The 3rd ‘Science and Musicology’ meetings provided the occasion for teachers and students of the Science and Musicology double degree to present their degree as well as their professional opportunities. In the middle of the afternoon, Catherine Rudent, lecturer at Paris-Sorbonne University presented a conference that developed a musicological approach to voices in song. Towards the end of the day, students studying the double degree were offered a pleasant musical moment that varied in style from classical, to post rock and rock. It was an opportunity for all to become familiar with this juncture between science and music.
‘Science and Musicology’, a double degree
Shared by both Pierre et Marie Curie University and Paris-Sorbonne universities, this programme offers a 3 year course after completion of the Baccalaureate (A-levels). Introduced in 2006, the course leads to a double degree: The degree in Science and technologies from the UPMC and the degree in Musicology from the Paris-Sorbonne university Paris-Sorbonne. The aim of this degree is to offer students regular music practice to couple their interest in music with high-level science training. Professional opportunities for those following this degree are threefold: graduating students can choose to use their double competency to orientate themselves towards a masters degree in musicology, towards a scientific masters, or towards careers such as sound engineering.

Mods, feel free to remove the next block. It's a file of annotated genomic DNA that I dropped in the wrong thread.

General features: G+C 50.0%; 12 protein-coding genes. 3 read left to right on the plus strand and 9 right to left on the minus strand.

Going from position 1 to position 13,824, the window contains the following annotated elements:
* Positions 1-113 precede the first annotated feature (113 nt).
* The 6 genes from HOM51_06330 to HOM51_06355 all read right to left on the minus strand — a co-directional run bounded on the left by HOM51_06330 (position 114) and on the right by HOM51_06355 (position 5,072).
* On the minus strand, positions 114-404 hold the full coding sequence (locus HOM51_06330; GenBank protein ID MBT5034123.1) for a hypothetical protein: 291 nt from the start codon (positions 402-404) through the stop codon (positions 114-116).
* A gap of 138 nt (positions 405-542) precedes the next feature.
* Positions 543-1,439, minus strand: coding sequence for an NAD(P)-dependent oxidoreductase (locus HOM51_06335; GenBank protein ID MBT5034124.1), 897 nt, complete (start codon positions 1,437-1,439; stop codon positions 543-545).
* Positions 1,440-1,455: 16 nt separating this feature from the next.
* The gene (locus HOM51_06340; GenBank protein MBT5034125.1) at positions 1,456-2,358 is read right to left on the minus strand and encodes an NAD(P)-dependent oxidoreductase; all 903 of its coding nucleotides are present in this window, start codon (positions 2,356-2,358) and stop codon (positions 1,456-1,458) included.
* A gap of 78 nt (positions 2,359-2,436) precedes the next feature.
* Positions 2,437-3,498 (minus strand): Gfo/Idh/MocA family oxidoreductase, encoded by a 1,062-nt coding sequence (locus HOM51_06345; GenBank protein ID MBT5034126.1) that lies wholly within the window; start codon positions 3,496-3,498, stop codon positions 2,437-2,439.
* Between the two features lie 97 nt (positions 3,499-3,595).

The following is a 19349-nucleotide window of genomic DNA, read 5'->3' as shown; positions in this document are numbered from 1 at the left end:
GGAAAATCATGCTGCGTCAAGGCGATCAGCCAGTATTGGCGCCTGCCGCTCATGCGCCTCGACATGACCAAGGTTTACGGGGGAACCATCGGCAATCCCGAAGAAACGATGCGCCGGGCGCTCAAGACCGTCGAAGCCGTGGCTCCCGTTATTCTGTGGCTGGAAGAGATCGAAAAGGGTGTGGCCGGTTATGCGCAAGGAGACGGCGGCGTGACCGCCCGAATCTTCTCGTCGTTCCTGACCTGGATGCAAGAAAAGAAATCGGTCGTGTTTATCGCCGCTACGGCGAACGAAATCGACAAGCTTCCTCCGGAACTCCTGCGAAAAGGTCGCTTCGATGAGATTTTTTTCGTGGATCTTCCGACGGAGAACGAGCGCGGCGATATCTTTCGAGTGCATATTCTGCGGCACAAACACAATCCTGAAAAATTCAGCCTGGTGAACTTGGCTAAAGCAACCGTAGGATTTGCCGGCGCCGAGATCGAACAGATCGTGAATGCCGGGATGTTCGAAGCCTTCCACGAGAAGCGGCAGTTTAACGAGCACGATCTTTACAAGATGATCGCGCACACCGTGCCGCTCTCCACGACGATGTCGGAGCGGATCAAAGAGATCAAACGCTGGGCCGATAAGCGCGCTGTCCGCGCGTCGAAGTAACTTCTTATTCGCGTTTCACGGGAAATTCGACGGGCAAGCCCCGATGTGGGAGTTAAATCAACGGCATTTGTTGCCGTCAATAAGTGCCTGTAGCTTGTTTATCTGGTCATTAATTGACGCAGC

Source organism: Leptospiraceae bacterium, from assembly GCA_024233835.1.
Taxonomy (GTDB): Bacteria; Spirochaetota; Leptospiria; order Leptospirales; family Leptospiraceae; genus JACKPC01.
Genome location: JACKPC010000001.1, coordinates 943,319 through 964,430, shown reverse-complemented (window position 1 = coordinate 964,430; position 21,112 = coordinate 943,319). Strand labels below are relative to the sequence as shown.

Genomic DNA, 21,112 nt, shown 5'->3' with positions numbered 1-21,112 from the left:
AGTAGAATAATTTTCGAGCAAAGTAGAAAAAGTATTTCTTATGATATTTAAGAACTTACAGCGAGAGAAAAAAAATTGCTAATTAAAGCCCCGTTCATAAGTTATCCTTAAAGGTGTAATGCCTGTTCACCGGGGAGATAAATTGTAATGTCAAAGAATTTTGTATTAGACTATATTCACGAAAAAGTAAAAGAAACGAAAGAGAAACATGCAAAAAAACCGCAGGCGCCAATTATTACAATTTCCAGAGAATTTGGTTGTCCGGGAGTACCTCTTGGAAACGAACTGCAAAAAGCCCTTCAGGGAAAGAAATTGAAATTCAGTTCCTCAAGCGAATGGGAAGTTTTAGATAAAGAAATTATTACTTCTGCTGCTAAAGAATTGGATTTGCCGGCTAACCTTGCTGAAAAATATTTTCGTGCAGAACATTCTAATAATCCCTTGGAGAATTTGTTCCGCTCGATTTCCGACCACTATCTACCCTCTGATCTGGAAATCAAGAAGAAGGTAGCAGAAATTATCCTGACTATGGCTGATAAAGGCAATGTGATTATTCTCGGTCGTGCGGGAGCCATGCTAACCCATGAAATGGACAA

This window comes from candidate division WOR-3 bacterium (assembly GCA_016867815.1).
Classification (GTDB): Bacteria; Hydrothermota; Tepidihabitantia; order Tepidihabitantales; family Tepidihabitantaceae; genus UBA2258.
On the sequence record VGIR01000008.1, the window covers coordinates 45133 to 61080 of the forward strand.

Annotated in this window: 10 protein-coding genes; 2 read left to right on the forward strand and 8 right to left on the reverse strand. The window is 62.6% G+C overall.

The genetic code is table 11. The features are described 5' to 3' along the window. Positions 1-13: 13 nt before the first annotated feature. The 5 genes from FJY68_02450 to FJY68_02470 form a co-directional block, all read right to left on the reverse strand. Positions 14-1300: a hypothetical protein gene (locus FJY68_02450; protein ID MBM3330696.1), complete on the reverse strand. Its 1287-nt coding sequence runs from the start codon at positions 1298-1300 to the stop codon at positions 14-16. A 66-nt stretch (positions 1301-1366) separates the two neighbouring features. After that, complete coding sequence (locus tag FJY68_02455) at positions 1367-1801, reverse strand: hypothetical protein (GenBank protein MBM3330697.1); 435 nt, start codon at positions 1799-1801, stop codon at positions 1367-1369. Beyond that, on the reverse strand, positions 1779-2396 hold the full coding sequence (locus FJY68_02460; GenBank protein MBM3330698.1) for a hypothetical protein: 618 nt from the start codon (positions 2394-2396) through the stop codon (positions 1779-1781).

This interdisciplinary training offers science and audio teachings in equal parts including aural training, studies of the history of music, signal processing and so on. Additional training in language and general culture as well as a semester overseas are all assets of this double degree. There is a sense of pride in the comments made by the representative of the alumni association, Clément Gariel, that echoes the originality of the interdisciplinary approach. The gamble seems to have paid off as students with a passion for music can delve into musico-scientific disciplines, developing a capacity for adaption necessary to a group of professions undergoing regular changes as sound techniques evolve.
"There few fields of research more interdisciplinary in nature than musicology. Being a musicologist is a difficult career, and one in which a passion for knowledge is vital. Jean-Jacques Nattiez"
A musicological approach to vocal styles in song
With a soprano voice that cuts through the silent Cordeliers refectory, Catherine Rudent, Lecturer at the university of Paris-Sorbonne, tries to answer a question she herself posed :
"How does one create a science of the voice? Catherine Rudent"
Musicology is the scientific analysis of music. It is the study of socio-cultural phenomena linked to music, its evolution and that of its stylistic elements through numerous disciplines; biology, cognitive sciences, ethnology and so forth.
In her presentation, Catherine Rudent takes us on a journey tofind the musical logic of sung voices. To achieve this, she compares vocalists by taking well-defined concepts. The details of two different concepts were presented.